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JAMA 100 Years Ago
October 28, 2009


JAMA. 2009;302(16):1817. doi:10.1001/jama.2009.1391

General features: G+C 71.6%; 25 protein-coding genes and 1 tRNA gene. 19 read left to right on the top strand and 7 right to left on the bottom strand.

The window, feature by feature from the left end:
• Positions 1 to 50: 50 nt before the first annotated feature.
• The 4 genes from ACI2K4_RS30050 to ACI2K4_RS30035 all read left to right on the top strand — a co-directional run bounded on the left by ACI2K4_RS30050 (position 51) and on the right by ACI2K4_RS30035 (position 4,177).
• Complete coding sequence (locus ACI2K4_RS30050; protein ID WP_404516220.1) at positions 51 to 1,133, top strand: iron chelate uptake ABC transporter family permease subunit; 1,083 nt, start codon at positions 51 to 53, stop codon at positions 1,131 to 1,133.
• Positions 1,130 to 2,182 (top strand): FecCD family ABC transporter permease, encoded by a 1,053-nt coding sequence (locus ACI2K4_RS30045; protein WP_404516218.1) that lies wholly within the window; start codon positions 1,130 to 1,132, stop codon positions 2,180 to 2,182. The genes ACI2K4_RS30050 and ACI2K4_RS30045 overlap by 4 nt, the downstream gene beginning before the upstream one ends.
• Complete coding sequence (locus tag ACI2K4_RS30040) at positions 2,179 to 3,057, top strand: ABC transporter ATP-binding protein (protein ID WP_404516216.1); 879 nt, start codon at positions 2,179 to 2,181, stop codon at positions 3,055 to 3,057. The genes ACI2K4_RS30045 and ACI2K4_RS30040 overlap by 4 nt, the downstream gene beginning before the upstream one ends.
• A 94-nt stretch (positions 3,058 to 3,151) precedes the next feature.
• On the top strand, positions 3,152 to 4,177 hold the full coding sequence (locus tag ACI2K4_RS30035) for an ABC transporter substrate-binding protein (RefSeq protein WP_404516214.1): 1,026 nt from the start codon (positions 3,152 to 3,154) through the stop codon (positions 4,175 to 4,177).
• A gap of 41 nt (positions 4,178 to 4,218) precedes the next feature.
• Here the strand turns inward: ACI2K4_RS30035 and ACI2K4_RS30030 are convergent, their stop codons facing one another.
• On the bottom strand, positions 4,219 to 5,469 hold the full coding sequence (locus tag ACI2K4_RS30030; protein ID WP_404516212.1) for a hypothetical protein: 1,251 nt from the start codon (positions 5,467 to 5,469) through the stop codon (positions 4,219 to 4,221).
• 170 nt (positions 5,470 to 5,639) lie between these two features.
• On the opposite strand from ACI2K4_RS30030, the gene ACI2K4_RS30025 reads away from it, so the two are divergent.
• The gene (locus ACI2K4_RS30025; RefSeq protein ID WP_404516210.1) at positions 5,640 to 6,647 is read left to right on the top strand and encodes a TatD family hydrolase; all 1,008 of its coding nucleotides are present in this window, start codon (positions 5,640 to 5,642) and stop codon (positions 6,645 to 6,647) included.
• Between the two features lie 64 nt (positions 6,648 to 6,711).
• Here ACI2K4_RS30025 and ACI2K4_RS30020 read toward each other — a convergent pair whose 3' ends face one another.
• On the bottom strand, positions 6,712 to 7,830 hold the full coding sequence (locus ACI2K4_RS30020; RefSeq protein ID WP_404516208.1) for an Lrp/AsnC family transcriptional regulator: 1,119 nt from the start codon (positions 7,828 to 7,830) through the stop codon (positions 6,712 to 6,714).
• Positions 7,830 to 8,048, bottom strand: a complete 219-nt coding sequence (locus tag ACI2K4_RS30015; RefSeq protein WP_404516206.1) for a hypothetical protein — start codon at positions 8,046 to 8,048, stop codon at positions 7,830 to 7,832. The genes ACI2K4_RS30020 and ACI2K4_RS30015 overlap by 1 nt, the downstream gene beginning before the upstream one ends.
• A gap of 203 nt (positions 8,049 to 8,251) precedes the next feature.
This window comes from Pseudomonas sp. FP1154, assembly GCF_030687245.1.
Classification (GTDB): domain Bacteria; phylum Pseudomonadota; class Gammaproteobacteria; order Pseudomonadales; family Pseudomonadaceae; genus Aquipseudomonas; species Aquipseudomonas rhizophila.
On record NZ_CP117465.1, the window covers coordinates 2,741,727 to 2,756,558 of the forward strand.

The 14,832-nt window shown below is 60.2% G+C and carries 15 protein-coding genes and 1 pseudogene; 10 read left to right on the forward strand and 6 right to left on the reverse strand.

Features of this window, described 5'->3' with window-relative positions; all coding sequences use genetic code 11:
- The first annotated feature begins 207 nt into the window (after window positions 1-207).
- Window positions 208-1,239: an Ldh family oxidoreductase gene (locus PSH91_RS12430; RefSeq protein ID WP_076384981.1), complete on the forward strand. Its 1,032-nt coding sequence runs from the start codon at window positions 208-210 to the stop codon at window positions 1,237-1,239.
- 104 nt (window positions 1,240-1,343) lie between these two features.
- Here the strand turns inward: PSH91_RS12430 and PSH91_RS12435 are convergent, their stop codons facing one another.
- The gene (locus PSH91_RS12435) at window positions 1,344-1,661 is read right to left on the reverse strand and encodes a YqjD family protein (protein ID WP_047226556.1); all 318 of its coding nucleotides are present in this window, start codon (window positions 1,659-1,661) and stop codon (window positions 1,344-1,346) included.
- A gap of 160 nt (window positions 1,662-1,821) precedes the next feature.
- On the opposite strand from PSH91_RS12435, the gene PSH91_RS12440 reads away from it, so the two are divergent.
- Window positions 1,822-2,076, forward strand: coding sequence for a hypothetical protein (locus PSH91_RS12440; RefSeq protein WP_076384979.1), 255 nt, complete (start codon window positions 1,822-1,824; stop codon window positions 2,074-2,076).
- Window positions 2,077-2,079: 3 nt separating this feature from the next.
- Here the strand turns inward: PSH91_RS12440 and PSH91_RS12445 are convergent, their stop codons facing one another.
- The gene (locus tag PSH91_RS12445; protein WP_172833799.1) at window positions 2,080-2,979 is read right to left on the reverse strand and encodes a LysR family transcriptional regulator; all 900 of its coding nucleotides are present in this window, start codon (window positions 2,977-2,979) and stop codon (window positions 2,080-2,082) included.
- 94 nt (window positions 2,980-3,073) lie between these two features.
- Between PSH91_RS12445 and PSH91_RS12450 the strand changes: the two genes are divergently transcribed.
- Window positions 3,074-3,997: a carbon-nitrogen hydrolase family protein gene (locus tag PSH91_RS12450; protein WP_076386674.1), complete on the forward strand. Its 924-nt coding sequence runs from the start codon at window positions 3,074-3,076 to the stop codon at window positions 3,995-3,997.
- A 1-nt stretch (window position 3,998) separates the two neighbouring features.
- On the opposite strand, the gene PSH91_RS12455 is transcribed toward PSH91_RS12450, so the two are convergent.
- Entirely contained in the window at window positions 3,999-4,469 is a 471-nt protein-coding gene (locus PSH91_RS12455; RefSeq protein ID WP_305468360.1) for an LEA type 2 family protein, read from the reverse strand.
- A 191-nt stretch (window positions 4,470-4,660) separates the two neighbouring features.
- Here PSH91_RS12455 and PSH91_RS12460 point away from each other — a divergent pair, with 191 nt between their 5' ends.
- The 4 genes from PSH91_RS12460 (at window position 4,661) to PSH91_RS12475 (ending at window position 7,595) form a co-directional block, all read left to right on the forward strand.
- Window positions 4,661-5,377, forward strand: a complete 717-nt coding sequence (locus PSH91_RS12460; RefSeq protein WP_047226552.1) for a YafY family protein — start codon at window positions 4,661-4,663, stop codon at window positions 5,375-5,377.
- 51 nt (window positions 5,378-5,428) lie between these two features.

It is often asked if men do not live longer now than formerly—if the length of human life is not actually increased? It is evident that two distinct problems may be hidden in this question as it is ordinarily put. The first relates to what may be called the natural term of existence. The duration of a normal life not cut off by accident or infectious disease was placed by the Psalmist at about threescore years and ten; seventy or eighty years is, indeed, to-day commonly reckoned as the normal life.